[ilds] ILDS Digest, Vol 104, Issue 15_Message 5_David Green

James Gifford james.d.gifford at gmail.com
Fri Dec 18 23:09:15 PST 2015


Hello Sumantra,

Linda's book is fascinating, and there are 20 years of her articles 
prior to it in a similar vein.  The linguistic work was very helpful to 
a reader response project I was involved with several years ago.

I wonder if there are two ways of approaching things too.  There's the 
text /as text/, meaning as an art object built in a process for specific 
purposes, and then there's the text as an expression of the author's 
mind.  The French have emphasized the latter in critique génétique while 
the Americans have leaned more to the former in bibliographical work.

If memory serves me correctly, Linda made a fascinating comparison of 
the opening passages of each novel based on their linguistic traits

> In an introductory chapter the book also places the Quartet in the
> context of Durrell's professed philosophical references, including
> relativity and Groddeck's psychological framework.

I must admit that I'm of two minds on this, and perhaps Linda will offer 
us her comments.  There have been a handful of interesting works on 
Durrell and Groddeck (and of course Durrell's "Studies in Genius" piece 
on him) -- the University of Victoria has one of Durrell's heavily 
annotated copies of Groddeck, and I was lucky enough to copy his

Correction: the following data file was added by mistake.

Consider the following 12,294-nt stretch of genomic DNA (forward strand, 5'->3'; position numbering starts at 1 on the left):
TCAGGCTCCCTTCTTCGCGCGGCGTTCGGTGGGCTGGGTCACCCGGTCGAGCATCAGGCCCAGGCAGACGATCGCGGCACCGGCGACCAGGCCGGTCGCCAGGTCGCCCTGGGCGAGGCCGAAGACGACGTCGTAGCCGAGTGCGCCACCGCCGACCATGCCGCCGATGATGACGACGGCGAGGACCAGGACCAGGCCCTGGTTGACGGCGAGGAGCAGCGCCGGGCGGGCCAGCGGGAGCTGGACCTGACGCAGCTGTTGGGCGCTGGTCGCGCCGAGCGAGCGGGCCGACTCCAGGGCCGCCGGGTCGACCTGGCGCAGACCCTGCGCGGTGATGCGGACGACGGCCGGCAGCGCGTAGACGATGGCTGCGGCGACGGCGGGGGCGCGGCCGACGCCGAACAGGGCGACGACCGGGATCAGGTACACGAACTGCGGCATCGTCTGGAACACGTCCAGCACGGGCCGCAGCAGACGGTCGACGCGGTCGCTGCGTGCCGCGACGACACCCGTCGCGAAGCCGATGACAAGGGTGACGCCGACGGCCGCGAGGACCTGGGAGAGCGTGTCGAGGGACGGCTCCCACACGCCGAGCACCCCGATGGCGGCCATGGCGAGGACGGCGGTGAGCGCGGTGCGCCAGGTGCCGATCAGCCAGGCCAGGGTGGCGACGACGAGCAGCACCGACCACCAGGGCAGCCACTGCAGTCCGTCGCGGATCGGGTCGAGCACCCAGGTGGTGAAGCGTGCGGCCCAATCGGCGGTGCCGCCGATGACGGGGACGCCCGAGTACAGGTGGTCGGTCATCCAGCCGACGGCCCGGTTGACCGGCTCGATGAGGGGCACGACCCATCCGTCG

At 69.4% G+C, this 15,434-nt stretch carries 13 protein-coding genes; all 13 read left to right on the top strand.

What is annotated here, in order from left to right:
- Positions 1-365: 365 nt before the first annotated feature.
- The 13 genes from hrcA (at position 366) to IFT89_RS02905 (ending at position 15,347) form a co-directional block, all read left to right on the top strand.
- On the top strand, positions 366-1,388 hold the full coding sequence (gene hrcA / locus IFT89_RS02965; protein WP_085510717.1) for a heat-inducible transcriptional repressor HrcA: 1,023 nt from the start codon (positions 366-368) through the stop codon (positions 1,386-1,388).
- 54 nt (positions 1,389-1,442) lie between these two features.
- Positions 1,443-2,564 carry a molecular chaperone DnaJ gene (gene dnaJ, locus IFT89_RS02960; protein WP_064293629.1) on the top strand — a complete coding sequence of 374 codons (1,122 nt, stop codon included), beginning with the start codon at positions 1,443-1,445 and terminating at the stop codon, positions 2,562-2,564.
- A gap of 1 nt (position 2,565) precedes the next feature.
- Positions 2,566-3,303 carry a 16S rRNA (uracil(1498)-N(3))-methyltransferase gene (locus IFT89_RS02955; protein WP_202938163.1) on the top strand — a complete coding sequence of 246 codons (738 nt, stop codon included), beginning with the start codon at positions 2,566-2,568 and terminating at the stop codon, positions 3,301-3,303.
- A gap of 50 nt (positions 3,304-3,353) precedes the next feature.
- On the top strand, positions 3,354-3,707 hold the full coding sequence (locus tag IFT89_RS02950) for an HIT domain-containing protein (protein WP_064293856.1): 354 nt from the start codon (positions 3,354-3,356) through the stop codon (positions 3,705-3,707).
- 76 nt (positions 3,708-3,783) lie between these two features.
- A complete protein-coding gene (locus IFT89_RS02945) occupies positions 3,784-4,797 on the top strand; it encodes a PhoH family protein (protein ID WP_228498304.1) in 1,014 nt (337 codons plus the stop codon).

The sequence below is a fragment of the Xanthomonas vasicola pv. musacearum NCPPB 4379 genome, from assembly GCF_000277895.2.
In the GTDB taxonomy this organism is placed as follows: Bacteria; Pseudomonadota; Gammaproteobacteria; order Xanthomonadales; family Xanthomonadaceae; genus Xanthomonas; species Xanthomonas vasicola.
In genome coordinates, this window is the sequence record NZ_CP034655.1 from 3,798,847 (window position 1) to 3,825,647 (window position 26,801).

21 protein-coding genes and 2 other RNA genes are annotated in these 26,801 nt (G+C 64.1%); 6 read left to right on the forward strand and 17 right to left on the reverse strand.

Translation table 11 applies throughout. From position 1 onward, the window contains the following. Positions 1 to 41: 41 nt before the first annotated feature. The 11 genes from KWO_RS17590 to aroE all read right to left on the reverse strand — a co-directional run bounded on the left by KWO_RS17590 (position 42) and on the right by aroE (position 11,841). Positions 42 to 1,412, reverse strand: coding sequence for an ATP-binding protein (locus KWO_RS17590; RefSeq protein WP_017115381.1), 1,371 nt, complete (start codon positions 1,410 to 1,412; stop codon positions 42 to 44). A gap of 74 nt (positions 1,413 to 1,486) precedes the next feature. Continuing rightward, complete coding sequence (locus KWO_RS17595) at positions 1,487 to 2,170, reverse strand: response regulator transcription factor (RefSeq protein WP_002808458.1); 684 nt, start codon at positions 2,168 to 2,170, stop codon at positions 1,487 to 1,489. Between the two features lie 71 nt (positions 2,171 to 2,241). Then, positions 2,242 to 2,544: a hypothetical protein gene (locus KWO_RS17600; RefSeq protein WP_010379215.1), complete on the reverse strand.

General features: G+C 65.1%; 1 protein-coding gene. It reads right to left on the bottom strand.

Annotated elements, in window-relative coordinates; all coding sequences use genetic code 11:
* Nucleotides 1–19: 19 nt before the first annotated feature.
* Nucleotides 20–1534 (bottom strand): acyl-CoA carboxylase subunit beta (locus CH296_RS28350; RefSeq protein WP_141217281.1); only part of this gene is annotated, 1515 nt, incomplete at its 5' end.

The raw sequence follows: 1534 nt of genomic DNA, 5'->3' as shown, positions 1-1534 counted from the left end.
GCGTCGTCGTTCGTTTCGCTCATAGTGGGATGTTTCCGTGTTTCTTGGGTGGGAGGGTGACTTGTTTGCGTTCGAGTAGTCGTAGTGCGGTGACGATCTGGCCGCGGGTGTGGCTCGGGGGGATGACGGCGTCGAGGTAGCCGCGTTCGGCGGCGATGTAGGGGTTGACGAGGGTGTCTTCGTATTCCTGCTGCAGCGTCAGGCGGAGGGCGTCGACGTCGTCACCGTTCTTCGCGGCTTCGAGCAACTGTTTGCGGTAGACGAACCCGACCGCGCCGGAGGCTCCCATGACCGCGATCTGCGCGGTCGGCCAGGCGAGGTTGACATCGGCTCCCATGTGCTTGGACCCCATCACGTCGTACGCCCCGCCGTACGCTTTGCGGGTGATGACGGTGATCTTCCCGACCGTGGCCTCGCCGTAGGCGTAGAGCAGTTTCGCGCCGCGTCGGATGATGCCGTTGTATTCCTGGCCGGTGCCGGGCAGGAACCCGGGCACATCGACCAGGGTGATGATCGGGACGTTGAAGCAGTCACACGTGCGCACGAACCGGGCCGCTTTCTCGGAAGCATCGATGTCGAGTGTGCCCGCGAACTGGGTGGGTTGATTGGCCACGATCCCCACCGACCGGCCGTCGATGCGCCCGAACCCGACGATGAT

markings in another in private hands.  There's the sense that Durrell 
borrows a philosophy from these works but also the practical matter of 
his borrowing plots from the case studies.  Semira's nose, for instance, 
is taken from UVic's /The Unknown Self/ (a tricky title since it's the 
same words in German we could also render as "The Unconscious Ego," just 
as "It" and "Id" are the same word).

As for relativity, Beatrice Skordili did excellent work retracing 
Durrell's readings on the topic (I believe he read via Bertrand 
Russell's /ABC of Relativity/, but I'd need to check Beatrice's work on 
that).

> It is very likely that this perfunctory  summary of Linda Rashidi's book
> is superfluous and that many on the ILDS Forum are familiar with the
> publication. But  I felt I should draw attention to this work, and
> David's post, referring to the development of Durrell's writing in his
> successive books, provided me with a tenuous context against which to do
> so!

I don't think Linda's book has received the discussion it deserves, and 
David's post certainly points to that accrual over time that seems so 
vital to Durrell's works as a whole as well as his writing method with 
the "quarry" books and revision over time (as much a theme in the 
Quartet as it was his own work method).  I'm more inclined to think of 
Ruth in /Pied Piper/ becoming Gracie in /The Black Book/ becoming 
Melissa in the /Quartet/ becoming Iolanthe in /Revolt/, etc..., but I 
think that's the same point you're both gesturing to (right?). 
Personally, I tend to regard that theme as emerging from the writerly 
practice such that the thematic contents are an expression of the 
writing (and not so much the writing as an expression of the conceptual 
preoccupation).

I have 2004 listed as the publication date in my copy of Linda's book, 
which is probably when I last read it...  I'd be glad to have a reason 
to turn back to the book for the list!

All best,
James


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